Google has released location data to offer insights into changes in people’s movement since Covid-19 restrictions were introduced.
Today (3 April), Google shared a blogpost outlining how its smartphone location data could help public health officials to understand people’s movements in recent weeks.
The Google Covid-19 Community Mobility Reports offer insights into what has changed in response to physical distancing policies aimed at combatting the coronavirus. The company said that these reports will be available for a limited time, “so long as public health officials find them useful in their work to stop the spread of Covid-19”.
The company has used the same type of aggregated, anonymised insights that are used in products such as Google Maps. The data is from users who have opted into storing their location history with Google.
Recreation activity down in Ireland
Google’s Mobility Report for Ireland suggests that there has been an 83pc reduction in retail and recreation activity. The figure is based on location data from the period Sunday 16 February to Sunday 29 March.
Google said this represents mobility trends for places like restaurants, cafés, shopping centres, theme parks, museums, libraries and cinemas. Many of these places were the first businesses to close when the Government first introduced nationwide measures to combat the spread of Covid-19.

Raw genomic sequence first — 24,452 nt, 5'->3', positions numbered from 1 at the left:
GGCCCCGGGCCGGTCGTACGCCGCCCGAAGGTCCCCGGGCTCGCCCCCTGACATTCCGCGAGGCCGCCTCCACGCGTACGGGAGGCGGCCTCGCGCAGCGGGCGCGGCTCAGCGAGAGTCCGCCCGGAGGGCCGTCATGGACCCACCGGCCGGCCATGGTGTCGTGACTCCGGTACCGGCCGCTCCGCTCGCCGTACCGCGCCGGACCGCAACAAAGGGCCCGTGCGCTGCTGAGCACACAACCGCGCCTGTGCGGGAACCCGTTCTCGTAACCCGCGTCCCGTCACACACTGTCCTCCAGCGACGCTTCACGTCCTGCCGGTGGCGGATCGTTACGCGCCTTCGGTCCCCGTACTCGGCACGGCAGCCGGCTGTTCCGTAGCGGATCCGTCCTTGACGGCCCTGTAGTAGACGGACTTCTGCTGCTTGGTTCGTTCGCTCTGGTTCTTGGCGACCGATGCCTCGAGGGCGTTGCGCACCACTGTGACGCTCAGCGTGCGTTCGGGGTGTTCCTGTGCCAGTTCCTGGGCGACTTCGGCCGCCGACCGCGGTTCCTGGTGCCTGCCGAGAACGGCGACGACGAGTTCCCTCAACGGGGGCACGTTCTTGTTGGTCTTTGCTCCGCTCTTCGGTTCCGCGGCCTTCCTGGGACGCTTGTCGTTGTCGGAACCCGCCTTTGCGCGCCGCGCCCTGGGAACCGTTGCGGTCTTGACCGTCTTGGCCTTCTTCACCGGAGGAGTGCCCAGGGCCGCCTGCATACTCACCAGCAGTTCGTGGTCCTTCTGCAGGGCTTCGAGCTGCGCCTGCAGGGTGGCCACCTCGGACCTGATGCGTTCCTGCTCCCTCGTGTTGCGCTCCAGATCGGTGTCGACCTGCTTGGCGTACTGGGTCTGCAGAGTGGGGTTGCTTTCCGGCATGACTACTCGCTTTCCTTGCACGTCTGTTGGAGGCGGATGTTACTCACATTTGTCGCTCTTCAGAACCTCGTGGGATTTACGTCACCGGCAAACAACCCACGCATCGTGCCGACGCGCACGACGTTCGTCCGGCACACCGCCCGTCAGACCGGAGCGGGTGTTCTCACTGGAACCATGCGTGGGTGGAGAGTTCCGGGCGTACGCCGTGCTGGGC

The insights also looked at grocery and pharmacy shopping, suggesting that activity has decreased by 37pc compared to Google’s baseline figures for these areas. This includes grocery markets, food warehouses, farmers markets, specialty food shops and pharmacies.
There is a spike around Thursday 12 March, when the Government first introduced significant social distancing measures and many shoppers observed panic buying taking place.
Although many people have been getting out for fresh air and exercise, the data suggests that overall there has been a 59pc decrease in visits to national parks, public beaches, seafronts, dog parks and public gardens between Sunday 16 February and Sunday 29 March. Activity in these areas spiked in mid-March, but declined sharply last week.
Meanwhile, activity at public transport hubs such as bus stops and train stations has declined by 78pc. Mobility trends for places of work show a drop of 52pc, while there is a 19pc increase in mobility trends for places of residence.
In all of Google’s mobility reports, the company emphasises that the data should not be used for medical diagnostic, prognostic or treatment purposes, and that it isn’t intended to be used for guidance on personal travel plans.
It has released data for 131 countries, but said that it would leave certain regions out of the report if it cannot gather statistically significant levels of data.